We have a big economic calendar and potential Fed news. Those stories will take a back burner this week. My safest prediction is that we are about to see a new rash of China experts both in print media and on CNBC! These freshly-minted pundits will be asking:
What will the Trump-Xi meeting mean for the economy, and for stocks?
Last week the news was mostly positive, but light. Markets continued the attention to the Trump Administration’s next policy steps – especially the chances for tax reform.
In my last WTWA I predicted a discussion about the aftermath of the ACA repeal decision. That was a good call, as assorted pundits explained what the next policy moves might be. The more adventurous speculated about whether the Freedom caucus would block changes in the debt ceiling or tax reform. Some of that discussion will continue in the early part of next week.
The Story in One Chart
I always start my personal review of the week by looking at this great chart from Doug Short via Jill Mislinski. She notes the overall weekly gain of 0.80% and the quarter one increase of 5.5%. The biggest takeaway might be the general rebound from last week’s market reaction to the failure of the ACA repeal.
Doug has a special knack for pulling together all the relevant information. His charts save more than a thousand words! Read his entire post for several more charts providing long-term perspective, including the size and frequency of drawdowns.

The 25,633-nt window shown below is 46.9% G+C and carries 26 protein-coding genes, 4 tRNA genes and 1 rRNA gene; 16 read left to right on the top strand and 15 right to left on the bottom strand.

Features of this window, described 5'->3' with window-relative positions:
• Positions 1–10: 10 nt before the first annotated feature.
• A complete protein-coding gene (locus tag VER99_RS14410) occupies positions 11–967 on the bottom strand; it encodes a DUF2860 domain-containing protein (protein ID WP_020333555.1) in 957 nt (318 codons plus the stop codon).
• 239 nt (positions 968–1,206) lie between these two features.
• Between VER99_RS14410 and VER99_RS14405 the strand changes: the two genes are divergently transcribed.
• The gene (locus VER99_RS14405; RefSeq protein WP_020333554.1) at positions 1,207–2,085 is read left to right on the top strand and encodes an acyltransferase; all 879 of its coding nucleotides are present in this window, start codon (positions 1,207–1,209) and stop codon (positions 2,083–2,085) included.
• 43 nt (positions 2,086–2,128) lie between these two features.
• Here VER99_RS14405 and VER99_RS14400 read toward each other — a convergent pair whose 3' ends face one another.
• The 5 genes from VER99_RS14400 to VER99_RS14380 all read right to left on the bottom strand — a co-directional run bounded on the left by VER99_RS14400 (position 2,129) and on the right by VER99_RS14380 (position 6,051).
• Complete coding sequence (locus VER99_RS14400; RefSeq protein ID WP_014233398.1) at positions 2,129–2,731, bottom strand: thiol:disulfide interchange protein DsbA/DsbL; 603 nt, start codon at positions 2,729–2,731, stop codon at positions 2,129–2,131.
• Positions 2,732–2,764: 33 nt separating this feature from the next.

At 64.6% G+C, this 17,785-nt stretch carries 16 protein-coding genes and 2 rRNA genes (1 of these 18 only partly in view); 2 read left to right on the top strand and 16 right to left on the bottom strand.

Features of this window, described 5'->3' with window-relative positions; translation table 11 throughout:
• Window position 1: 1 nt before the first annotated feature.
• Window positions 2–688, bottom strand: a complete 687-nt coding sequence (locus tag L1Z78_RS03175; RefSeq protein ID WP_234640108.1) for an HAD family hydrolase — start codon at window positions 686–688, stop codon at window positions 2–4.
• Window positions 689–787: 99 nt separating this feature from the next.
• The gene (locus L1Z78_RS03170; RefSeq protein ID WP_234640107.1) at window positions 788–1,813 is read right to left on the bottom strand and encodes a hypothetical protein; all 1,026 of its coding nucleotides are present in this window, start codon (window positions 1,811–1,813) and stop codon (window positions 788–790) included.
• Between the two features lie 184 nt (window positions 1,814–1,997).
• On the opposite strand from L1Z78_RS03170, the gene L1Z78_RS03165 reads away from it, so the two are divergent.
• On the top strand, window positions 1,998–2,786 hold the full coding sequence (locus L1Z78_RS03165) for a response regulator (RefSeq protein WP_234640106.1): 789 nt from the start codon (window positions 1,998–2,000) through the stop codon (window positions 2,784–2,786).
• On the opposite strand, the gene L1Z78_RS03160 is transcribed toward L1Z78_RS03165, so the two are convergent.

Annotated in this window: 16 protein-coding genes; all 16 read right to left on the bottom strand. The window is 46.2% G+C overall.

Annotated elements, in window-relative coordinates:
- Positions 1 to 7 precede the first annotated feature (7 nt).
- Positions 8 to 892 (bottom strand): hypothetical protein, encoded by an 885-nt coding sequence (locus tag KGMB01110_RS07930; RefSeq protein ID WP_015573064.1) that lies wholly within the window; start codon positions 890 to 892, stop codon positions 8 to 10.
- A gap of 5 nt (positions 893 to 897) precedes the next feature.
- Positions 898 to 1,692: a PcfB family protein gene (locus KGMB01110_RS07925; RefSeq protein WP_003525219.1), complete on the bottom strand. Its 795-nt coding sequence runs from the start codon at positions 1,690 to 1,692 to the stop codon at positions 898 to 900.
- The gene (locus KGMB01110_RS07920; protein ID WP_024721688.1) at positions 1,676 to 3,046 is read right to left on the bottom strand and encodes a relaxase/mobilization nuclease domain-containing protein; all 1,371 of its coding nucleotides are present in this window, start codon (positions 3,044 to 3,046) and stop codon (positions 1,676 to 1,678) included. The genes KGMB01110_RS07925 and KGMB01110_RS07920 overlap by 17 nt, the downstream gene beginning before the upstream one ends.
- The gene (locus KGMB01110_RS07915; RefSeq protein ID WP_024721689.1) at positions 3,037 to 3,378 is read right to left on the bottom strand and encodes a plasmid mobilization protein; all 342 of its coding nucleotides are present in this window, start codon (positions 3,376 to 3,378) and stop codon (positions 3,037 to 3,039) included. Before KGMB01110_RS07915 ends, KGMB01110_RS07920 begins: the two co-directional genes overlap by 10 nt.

Each week I break down events into good and bad. Often there is an “ugly” and on rare occasion something very positive. My working definition of “good” has two components. The news must be market friendly and better than expectations. I avoid using my personal preferences in evaluating news – and you should, too!
This week’s news was slightly positive.
- Hotel occupancy is strong. Calculated Risk reports interesting hard data from private sources. These are items you might not see elsewhere.
- Household finances are on “solid ground” as explained by Scott Grannis. Debt levels as a percentage of disposable income are at 30-year lows. He provides an interesting chart of household leverage.
- Serious delinquencies have declined to 1.19% (Fannie Mae via Calculated Risk). This is the lowest level in nine years.
- Corporate profits remain strong, increasing 9.3% year-over-year in Q416. New Deal Democrat has a good account of the trends, why National Income and Profit Accounts (NIPA) come so late, and how he estimates this series in advance. Scott Grannis has a similar report which also shows the relationship between NIPA profits and stocks. It is dramatically different from the popular valuation charts.
- Michigan consumer sentiment remained strong, increasing to 96.9. Jill Mislinski has the update. It includes an interesting excerpt from the Survey of Consumers chief economist, Richard Curtin. He notes that expectations and partisanship are influencing the outlook. This bears watching. Jill also has this fine chart.
- Q4 GDP revisions edged a little higher than expected to 2.1%
Pending home sales increased 5.5%. CNBC’s Diana Olick has an interesting report, noting that sales would be much higher if there were more inventory. She has an interesting interview from Denver, where construction is 50% behind the pace needed. Builders blame the lack of labor, especially illegal immigrants frightened by recent policy changes. The builder interviewed stated that the jobs were not desirable for most U.S. workers.
This report, if accurate and typical, has implications for homebuilders, Fed policy (labor market tightness), and immigration policy. You need to watch the video to see the key points.